• but the brute fact of the Resurrection requires faith.

    I disagree. Christianity (as pointed out by the video Don posted awhile back) exists and exists all over the world. But when you look into the time it was born & spread, as JP Holding pointed out so well, there is NO reason it should have spread or survived at all.

    Yet here we are. The faith exists. Brute fact & reason of the matter is that some miracle must have happened in the 1st century for this faith to have survived at all. That a slain God-Man came back to life is the least implausible miracle explaining the whole thing.

  • This is a good post. If we really believe that Jesus Christ is the Lord God of all Creation, and we really believe that we eat His Body and drink His Blood at the Holy Eucharist, then we should fall prostrate at Confession immediately prior to reception, saying what the Prophet Isaiah said before us, “Woe is me, I am a man of unclean lips among a people of unclean lips.” Frankly, we should be scared out of our wits to receive Jesus.
    One quote above brought back a memory: “Dawkins would be existing as a brain floating in a Mi-go jar on Pluto in the Cthulhu mythos.” In a way, perhaps this has already been depicted:
    The Gamesters of Triskelion – maybe Dawkins was one of the three disembodied brains.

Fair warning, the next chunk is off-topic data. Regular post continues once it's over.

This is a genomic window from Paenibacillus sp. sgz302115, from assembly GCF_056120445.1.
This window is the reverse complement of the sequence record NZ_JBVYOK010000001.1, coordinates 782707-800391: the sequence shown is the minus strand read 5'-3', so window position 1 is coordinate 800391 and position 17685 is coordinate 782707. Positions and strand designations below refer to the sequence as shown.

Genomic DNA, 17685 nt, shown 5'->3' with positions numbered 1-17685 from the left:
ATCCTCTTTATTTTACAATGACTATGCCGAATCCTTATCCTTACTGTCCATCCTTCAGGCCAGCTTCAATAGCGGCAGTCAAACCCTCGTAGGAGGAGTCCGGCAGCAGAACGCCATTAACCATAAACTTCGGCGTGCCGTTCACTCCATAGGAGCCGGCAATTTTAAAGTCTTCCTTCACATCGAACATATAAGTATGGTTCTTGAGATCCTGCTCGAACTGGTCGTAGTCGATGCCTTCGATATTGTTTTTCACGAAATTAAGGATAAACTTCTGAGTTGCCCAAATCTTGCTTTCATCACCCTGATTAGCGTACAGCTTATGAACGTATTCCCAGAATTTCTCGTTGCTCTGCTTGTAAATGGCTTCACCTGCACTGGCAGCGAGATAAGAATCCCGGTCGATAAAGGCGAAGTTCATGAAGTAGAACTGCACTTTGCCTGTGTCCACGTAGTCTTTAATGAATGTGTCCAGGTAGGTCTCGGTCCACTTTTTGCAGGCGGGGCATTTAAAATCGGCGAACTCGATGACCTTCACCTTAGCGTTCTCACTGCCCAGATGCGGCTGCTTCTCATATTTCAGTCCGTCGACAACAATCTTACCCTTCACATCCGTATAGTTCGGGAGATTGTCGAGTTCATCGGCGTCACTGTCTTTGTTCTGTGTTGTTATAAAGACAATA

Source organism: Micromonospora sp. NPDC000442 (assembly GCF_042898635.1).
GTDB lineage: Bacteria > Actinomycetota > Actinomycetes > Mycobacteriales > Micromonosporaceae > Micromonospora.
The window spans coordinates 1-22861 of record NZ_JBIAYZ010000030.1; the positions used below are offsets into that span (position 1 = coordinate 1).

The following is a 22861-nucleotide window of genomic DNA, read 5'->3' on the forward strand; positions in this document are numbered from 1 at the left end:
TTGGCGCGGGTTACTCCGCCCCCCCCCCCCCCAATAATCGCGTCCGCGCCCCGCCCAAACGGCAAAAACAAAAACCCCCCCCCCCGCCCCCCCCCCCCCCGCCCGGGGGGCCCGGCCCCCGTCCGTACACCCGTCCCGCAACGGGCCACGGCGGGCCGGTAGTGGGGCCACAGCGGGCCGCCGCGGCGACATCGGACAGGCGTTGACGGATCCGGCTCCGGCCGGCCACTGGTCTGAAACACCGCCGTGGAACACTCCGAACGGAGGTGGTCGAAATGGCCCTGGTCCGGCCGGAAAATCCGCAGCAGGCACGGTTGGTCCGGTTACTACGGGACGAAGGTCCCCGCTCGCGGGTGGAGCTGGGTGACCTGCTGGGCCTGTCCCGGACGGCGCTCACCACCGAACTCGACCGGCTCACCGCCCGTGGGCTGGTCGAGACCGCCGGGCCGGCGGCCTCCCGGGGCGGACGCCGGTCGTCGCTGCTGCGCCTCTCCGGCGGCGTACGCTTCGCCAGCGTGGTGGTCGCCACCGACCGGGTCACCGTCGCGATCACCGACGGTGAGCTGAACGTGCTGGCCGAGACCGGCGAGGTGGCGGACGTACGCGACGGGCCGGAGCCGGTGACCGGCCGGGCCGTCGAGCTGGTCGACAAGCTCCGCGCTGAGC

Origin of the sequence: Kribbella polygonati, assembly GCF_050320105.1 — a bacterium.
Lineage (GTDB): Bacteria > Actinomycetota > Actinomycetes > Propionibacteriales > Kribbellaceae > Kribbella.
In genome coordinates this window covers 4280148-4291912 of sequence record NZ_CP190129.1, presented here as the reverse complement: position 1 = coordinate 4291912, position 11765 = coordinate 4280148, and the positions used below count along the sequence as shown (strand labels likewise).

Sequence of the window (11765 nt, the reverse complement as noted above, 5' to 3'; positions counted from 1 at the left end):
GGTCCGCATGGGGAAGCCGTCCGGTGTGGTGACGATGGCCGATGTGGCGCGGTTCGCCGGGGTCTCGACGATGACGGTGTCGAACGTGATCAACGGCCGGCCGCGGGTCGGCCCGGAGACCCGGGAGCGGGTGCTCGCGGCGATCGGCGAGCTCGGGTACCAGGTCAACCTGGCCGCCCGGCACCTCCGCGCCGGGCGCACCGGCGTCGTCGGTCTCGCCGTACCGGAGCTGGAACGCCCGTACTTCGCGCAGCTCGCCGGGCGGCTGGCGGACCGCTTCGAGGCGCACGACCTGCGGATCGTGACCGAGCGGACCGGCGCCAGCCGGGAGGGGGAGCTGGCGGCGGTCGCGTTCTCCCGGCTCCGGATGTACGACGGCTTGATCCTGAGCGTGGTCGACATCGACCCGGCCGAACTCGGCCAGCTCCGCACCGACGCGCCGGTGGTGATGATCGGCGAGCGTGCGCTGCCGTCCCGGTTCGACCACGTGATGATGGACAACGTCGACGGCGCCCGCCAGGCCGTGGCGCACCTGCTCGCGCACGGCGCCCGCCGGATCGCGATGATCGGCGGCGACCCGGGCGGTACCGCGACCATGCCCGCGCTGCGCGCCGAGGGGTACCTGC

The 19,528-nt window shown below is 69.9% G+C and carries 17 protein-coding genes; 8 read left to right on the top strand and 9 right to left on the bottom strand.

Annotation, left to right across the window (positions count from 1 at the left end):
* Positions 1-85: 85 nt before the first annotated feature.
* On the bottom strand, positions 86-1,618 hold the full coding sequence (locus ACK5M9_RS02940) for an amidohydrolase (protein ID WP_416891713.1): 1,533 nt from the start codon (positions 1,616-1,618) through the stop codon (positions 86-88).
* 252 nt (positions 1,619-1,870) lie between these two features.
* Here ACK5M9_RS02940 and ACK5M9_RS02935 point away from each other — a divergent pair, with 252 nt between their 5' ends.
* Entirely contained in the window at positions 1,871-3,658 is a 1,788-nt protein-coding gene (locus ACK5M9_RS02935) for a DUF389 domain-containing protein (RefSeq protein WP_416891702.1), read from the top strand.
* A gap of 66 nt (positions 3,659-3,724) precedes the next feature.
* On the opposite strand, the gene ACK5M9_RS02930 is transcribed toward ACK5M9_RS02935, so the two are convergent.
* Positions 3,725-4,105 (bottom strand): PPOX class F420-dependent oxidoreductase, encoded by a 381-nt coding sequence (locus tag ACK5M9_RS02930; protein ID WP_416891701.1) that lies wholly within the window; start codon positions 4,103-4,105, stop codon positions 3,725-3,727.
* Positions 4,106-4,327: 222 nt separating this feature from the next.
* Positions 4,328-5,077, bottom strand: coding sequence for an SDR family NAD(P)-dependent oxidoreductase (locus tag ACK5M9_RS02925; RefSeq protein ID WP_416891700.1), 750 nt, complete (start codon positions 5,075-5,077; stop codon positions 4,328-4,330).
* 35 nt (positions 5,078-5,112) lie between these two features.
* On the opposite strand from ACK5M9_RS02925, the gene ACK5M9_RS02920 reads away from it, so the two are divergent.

• “We judge the Creator of All by our standards, and we do not repent, as Job did, for our blasphemous folly:”

    We wish to create God in our own image. We wish to have God on a leash so to speak. We wish a “personal experience with God.” We want God under our control for our benefit, a servant deity so to speak. Why do we do this? Because we do not understand the meaning of ‘God is Love’. Love takes many forms. God wants us to be like Him. We are not like Him. We are selfish and monstrous like Cthulhu in many ways. To become as God wishes us to be is generally a very long and painful process. God puts us through this process because He loves us. For many this is difficult to accept as love. God says do it my way, not your way. We should all be thankful God cares enough to do this for us when we are so reluctant, bitter and not gratefull about it.

A Perfect Post

Wednesday, December 9, AD 2009

Occasionally one runs across a post that’s particularly nicely done. I think Matthew Boudway’s recent reflections on a column by Clifford Longley on the new atheists comes dangerously close to perfect. It’s brief, highlights an interesting article, and adds a thoughtful perspective that provides more depth to the article it cites. Here’s a snippet:

[In response to Richard Dawkins’s claim that it is wrong to “indoctrinate tiny children in the religion of their parents, and to slap religious labels on them,”]

“There is no such thing as value-free parenting,” Longley writes…Longley proposes this as an argument about parenting, but it is hard to see why it wouldn’t also apply to education. If the argument doesn’t apply to education, why doesn’t it? If it does — and if it is a good argument — then people of faith have a compelling reason not to send their children to schools where the subject of religion qua religion is carefully avoided. One could, I suppose, argue that the tacit message of such schools is that religion is too important to get mixed up with the tedious but necessary stuff of primary education, but of course public schools approach important matters all the time, and cannot avoid doing so.